Explore the Black Watch Museum
Located in Balhousie Castle on the north side of Perth, Scotland, the Black Watch Museum presents an in depth history of Scotland’s oldest Highlands Regiment in a manner that is interesting and informative. Lacking sufficient military forces, the Black Watch was formed from members of loyal clans in the wake of the 1715 Jacobite Uprising. The name Black Watch refers both to the dark colors of their tartan and the role that they played at that time in maintaining order and keeping on the watch for crime.
The Black Watch Museum’s extensive collections are split into seven periods of time, with each being displayed in a separate room. The room devoted to the period of the First World War includes a life-size replica of a Black Watch soldier, poised and ready for action in a trench at night. Items on display include a large collection of medals awarded to soldiers of the regiment, along with weapons, maps, pictures, personal objects, sculptures and an audio-visual presentation that provides insight into that tumultuous time in history. There is also a Memorial and Roll of Honor to those who fell in battle. Around 50,000 soldiers served in the Black Watch between 1914 and 1918, with approximately 8,000 losing their lives and a further 20,000 or so being wounded.
Many of the objects on view have been donated to the Black Watch Museum. These include the life-size figure standing at the foot of a staircase in the museum, which has been dubbed “The Silent Highlander”. For around 100 years this life-like figure stood outside a tobacconist on a busy London street, before finding a home in the museum. An eye-catching stained-glass window depicting three soldiers in battle, with one of them wounded, was donated to the museum after being a feature for many years in a pub in Edinburgh. These are but a few of the fascinating objects visitors will find in the museum.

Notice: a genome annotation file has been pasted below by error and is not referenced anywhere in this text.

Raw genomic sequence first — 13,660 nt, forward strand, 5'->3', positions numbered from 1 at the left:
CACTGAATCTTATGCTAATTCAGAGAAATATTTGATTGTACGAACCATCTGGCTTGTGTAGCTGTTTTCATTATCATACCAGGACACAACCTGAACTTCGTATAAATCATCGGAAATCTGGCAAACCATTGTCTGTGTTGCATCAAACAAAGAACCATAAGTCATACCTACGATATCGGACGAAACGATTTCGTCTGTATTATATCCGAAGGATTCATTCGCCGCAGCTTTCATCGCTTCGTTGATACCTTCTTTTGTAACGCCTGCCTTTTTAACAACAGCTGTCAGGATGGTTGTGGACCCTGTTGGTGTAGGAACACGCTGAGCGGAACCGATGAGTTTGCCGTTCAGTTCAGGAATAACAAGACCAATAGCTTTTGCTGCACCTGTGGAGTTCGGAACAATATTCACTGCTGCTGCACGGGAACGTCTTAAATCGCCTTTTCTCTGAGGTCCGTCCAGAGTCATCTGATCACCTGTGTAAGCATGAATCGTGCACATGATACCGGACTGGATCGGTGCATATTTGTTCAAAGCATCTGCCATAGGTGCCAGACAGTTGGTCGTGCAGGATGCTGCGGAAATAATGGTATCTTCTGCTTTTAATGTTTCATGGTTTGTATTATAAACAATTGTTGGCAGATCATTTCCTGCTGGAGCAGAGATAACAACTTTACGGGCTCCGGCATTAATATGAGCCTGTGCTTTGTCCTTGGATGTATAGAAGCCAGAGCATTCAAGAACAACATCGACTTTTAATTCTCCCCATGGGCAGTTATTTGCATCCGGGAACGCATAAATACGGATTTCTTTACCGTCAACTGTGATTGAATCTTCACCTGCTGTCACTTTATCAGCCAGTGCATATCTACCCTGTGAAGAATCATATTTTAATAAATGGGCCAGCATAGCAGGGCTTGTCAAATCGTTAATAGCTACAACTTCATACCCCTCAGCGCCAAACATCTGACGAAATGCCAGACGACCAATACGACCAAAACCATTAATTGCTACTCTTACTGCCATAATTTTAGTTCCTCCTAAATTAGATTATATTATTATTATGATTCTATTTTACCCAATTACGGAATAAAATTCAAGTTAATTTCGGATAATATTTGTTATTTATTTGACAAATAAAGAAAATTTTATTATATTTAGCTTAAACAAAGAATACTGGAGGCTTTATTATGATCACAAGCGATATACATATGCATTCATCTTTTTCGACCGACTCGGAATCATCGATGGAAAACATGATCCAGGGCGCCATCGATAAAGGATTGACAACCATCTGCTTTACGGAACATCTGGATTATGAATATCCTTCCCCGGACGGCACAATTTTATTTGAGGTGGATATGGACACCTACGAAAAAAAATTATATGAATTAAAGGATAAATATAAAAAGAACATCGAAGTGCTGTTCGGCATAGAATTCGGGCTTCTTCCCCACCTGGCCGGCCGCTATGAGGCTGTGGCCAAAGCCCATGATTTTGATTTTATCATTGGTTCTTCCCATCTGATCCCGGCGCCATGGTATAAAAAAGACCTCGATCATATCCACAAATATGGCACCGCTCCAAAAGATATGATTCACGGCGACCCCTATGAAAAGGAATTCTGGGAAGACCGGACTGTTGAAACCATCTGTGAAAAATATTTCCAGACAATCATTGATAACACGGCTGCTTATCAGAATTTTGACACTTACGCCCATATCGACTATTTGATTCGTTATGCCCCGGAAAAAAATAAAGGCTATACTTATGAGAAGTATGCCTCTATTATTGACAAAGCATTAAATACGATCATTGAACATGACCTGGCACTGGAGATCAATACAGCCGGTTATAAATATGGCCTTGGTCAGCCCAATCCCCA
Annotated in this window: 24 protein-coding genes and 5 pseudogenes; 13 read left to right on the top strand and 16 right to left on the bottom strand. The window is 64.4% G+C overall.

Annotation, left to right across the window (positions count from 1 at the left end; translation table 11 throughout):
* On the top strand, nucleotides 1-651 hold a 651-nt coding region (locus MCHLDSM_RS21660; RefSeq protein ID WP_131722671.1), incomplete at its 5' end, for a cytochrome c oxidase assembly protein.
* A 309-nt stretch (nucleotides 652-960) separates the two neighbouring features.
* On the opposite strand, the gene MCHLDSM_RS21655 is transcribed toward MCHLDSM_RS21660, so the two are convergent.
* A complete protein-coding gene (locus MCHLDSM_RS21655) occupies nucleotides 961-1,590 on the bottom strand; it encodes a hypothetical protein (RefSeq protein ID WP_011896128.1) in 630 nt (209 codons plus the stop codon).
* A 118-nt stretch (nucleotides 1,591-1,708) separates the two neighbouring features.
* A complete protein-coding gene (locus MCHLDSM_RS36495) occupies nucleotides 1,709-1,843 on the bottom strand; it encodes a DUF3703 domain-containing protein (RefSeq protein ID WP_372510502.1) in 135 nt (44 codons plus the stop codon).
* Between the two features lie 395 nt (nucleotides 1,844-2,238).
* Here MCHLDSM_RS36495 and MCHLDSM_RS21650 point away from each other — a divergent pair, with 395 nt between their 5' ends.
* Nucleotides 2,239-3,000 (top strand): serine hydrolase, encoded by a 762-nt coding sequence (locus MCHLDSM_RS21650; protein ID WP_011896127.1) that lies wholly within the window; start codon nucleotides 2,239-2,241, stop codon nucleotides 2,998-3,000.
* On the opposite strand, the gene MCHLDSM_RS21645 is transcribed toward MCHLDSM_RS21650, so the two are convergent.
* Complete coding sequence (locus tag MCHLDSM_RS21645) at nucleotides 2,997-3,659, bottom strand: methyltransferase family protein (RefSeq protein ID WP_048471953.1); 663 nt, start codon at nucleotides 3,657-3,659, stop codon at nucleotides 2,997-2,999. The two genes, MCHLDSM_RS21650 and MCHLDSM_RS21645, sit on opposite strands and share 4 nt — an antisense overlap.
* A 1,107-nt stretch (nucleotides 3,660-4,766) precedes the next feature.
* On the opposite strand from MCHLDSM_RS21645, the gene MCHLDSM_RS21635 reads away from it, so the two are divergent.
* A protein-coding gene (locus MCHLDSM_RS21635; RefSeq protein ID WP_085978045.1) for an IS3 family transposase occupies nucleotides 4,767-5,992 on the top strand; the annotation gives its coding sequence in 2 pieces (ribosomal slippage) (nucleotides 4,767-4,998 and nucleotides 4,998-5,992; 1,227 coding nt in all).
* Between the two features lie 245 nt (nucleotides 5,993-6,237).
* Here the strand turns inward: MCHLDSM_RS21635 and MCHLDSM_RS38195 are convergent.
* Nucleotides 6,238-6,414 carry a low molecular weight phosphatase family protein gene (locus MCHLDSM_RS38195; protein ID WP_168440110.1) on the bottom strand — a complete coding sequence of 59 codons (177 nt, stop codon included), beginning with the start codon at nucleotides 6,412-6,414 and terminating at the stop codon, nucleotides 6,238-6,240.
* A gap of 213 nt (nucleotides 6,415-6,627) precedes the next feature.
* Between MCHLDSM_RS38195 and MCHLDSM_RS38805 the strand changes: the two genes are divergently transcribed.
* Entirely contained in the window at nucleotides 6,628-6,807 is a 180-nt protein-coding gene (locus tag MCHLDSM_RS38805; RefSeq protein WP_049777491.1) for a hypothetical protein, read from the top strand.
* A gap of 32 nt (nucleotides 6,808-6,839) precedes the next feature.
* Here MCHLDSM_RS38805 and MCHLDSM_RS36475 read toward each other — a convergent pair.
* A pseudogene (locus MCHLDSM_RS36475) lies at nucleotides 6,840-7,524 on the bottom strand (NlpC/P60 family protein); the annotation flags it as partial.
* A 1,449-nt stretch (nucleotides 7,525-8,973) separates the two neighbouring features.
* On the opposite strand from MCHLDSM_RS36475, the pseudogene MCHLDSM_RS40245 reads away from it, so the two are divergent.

Many agree that the First World War signaled the end of an era and ushered in a new one characterized by violence and warfare. While that may sound dramatic, a look at the Memorial and Roll of Honor for those who died in the First and Second World Wars, or the Memorial to soldiers killed more recently in Iraq bears testimony to that statement. The Regiment’s Honors on display in the reception area of the museum details just how often the Black Watch has been involved in battle in a host of locations around the world, including Iraq, Baghdad, Pakistan, Hong Kong, Korea, Kenya, Cyprus, Northern Ireland and the Balkans, further underscoring the fact that we live in turbulent times. The Black Watch Regiment is now the 3rd Battalion, Royal Regiment of Scotland, and continues to uphold its legacy of defending those who cannot defend themselves.